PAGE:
Expanded ozone boundary could hurt Uintah Basin economy
The U.S. Environmental Protection Agency is soon expected to announce an expansion of ozone non-attainment areas in the Uintah Basin, which could significantly hamper energy production and other economic development in some areas of the Basin where ozone is not an issue, with little to no benefit to the ozone issue in those areas.
A detailed technical look at ozone conditions by the Utah Division of Air Quality (UDAQ) raises questions about the need for EPA’s planned action to extend the nonattainment boundary. The state’s scientific analysis found a strong tie between elevation and increased ozone conditions, specifically at the 6,000-foot elevation contour. However, the state’s final recommendation to EPA was that any township having at least 10 percent of its area below 6,000 feet be included in the nonattainment area in its entirety.
Using such a large jurisdictional boundary – a township equals 36 square miles (92 square kilometers) or 23,040 acres (9,324 hectares) – rather than the elevation contour, has a real and tangible effect on the Uintah Basin’s development, including Enefit’s Utah Project, with no added benefits in ozone reduction in the areas where the real issue exists.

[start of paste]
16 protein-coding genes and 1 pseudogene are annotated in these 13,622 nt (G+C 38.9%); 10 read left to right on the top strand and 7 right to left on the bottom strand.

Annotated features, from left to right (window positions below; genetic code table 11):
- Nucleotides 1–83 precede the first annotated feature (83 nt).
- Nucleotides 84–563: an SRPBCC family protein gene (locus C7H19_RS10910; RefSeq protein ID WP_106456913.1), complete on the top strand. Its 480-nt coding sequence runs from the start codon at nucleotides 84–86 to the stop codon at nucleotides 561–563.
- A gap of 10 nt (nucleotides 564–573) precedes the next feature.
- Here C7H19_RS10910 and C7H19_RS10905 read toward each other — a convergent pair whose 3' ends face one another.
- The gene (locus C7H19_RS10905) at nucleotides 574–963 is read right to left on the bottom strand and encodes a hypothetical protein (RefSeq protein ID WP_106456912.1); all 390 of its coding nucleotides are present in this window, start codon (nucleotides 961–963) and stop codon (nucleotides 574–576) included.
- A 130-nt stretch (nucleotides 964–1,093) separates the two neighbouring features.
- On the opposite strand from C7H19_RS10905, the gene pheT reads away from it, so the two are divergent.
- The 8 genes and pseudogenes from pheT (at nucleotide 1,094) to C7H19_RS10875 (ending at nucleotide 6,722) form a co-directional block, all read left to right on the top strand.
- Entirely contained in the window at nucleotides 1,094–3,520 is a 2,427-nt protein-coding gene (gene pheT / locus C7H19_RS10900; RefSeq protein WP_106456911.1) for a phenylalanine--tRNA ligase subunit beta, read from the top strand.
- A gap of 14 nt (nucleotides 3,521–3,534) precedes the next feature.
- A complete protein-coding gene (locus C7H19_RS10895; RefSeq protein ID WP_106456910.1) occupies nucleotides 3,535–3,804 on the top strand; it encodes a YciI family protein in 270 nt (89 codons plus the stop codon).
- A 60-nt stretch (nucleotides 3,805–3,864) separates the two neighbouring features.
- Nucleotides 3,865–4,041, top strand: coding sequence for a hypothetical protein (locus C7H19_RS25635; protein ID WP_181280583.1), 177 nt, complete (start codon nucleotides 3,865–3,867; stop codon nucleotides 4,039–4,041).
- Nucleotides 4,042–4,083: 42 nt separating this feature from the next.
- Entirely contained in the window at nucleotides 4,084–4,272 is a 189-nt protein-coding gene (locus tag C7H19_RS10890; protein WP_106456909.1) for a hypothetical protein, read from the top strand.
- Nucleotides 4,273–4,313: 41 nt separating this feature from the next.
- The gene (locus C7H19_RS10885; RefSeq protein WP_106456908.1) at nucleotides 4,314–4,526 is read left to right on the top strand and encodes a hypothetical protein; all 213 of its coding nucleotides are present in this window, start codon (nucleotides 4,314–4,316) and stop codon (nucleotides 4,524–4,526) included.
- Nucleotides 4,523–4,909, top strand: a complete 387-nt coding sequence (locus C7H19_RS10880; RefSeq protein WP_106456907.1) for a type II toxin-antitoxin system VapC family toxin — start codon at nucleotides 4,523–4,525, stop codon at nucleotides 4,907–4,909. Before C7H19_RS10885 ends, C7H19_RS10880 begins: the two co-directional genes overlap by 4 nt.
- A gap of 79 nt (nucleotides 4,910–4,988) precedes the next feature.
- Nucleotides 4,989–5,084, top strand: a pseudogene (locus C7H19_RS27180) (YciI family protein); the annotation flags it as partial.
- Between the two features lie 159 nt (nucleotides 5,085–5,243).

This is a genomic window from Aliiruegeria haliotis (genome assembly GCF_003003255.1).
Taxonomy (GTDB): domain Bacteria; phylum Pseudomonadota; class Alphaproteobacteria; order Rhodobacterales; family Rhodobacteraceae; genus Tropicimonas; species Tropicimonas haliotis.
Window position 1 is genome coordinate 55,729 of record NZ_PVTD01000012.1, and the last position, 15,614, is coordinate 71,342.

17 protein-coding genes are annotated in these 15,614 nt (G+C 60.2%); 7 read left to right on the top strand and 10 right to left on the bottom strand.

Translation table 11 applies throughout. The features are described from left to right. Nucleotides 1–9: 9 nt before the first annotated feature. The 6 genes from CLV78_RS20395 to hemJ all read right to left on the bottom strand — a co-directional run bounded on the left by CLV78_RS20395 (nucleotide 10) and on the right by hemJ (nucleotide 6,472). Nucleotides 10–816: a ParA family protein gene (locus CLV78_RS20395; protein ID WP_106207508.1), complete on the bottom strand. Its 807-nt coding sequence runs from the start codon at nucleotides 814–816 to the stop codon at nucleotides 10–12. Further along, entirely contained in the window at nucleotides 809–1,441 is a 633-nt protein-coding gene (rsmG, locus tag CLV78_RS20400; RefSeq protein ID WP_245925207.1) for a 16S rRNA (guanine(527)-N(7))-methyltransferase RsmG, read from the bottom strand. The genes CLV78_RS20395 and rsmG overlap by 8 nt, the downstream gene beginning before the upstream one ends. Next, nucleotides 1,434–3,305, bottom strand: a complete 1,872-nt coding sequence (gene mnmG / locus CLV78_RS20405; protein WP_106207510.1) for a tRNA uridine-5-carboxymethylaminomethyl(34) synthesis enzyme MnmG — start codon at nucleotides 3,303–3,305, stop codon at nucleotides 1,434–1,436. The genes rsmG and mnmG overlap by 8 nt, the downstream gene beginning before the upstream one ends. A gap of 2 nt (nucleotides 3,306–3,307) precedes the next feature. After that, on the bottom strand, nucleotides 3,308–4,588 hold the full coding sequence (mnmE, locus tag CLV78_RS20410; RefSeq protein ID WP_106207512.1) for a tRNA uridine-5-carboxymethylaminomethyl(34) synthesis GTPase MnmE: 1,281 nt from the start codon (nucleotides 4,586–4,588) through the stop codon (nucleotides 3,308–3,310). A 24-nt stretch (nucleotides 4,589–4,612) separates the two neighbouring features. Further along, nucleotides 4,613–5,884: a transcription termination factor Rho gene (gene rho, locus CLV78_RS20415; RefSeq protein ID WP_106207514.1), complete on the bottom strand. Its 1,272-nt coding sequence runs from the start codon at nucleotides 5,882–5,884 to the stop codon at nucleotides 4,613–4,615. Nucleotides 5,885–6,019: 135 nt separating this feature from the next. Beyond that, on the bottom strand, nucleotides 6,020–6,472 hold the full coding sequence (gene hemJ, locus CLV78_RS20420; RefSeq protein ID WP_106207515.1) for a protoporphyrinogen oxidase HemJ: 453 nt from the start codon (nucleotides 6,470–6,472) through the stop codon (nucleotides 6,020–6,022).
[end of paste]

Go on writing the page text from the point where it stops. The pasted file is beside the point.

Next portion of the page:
While Enefit fully supports combatting ground-level ozone to improve conditions for public health and the environment, we believe this expansion of the ozone nonattainment area is unnecessary and counterproductive to the state’s goals of creating jobs and economic development in rural Utah.
We encourage everyone with an interest in air quality and development in the Basin to keep involved in this process and submit comments when EPA releases its draft rule.